Variable and Fixed Costs

Managing costs requires an understanding of opportunity costs and triggers that change costs. As stated earlier, opportunity costs usually are easy to assess. The opportunity cost of using $220 in supplies is $220. The opportu- nity cost of using an hour of legal time billed at $150 per hour is $150. Other cases demand more study. For example, the opportunity cost of a vacant wing of a hospital depends on its future use. If the wing will be reopened for acute care in response to a rising hospital census, the opportunity cost of the wing will depend on its value as an acute care unit. If the wing will be reopened because the hospital needs a skilled nursing unit, the opportunity cost of the wing will be determined by its value in that role.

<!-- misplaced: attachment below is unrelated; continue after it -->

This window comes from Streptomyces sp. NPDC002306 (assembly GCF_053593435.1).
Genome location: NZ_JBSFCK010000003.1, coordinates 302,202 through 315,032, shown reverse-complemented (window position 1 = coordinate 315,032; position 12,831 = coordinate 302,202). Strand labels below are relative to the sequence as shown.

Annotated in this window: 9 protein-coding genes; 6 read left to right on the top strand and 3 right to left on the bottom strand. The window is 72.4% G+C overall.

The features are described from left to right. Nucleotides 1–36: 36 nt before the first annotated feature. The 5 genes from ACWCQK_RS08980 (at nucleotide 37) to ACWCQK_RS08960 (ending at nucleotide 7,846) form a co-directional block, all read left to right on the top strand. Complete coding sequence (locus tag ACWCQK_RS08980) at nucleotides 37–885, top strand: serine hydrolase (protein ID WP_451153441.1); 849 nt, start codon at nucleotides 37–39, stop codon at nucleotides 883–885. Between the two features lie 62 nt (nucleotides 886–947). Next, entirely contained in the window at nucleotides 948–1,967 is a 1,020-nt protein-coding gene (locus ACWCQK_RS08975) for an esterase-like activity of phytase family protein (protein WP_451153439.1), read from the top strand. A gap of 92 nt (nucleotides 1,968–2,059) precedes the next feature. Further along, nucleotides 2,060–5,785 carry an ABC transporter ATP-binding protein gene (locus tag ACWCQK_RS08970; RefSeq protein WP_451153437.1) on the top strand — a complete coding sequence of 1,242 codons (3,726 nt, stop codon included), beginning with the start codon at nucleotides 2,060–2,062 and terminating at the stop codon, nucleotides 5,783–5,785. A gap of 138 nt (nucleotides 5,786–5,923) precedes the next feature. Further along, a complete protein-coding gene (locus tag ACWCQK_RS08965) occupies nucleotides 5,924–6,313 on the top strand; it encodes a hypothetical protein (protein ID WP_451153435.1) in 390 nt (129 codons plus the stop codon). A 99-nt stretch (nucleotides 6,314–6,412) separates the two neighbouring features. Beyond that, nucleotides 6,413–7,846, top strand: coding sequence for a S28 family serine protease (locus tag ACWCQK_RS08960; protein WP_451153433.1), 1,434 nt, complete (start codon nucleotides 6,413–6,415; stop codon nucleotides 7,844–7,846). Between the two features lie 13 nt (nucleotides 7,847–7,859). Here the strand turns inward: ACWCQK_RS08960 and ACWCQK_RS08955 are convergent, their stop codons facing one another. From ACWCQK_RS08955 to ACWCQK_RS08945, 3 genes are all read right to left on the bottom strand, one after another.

Sunk costs should be ignored. A sunk cost is a cost you cannot change. A computer’s purchase price is a sunk cost, as is money spent to train employees to operate the computer. If your current needs do not require the use of a computer, you should not fret about its initial cost. The opportunity cost of the computer will depend on its value in some other use (including its resale value).

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